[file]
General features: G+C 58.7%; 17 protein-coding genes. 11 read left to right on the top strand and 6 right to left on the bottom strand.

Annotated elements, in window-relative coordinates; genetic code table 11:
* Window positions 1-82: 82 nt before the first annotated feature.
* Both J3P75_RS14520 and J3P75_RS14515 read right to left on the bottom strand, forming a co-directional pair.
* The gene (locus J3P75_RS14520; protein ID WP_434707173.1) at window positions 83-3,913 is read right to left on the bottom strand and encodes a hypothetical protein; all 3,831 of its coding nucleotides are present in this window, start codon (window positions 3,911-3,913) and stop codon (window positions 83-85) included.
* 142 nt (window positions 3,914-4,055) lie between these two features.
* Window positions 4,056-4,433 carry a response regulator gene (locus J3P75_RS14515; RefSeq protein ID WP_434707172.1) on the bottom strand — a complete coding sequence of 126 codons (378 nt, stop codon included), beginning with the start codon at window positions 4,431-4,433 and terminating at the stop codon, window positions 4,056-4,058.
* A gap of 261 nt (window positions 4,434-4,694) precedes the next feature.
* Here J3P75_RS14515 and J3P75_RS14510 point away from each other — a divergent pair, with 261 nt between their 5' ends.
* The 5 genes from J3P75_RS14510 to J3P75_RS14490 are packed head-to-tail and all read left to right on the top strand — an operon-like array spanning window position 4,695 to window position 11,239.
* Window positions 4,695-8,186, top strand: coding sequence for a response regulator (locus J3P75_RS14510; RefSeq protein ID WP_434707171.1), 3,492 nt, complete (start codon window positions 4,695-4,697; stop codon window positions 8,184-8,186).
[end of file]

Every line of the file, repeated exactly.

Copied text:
General features: G+C 58.7%; 17 protein-coding genes. 11 read left to right on the top strand and 6 right to left on the bottom strand.

Annotated elements, in window-relative coordinates; genetic code table 11:
* Window positions 1-82: 82 nt before the first annotated feature.
* Both J3P75_RS14520 and J3P75_RS14515 read right to left on the bottom strand, forming a co-directional pair.
* The gene (locus J3P75_RS14520; protein ID WP_434707173.1) at window positions 83-3,913 is read right to left on the bottom strand and encodes a hypothetical protein; all 3,831 of its coding nucleotides are present in this window, start codon (window positions 3,911-3,913) and stop codon (window positions 83-85) included.
* 142 nt (window positions 3,914-4,055) lie between these two features.
* Window positions 4,056-4,433 carry a response regulator gene (locus J3P75_RS14515; RefSeq protein ID WP_434707172.1) on the bottom strand — a complete coding sequence of 126 codons (378 nt, stop codon included), beginning with the start codon at window positions 4,431-4,433 and terminating at the stop codon, window positions 4,056-4,058.
* A gap of 261 nt (window positions 4,434-4,694) precedes the next feature.
* Here J3P75_RS14515 and J3P75_RS14510 point away from each other — a divergent pair, with 261 nt between their 5' ends.
* The 5 genes from J3P75_RS14510 to J3P75_RS14490 are packed head-to-tail and all read left to right on the top strand — an operon-like array spanning window position 4,695 to window position 11,239.
* Window positions 4,695-8,186, top strand: coding sequence for a response regulator (locus J3P75_RS14510; RefSeq protein ID WP_434707171.1), 3,492 nt, complete (start codon window positions 4,695-4,697; stop codon window positions 8,184-8,186).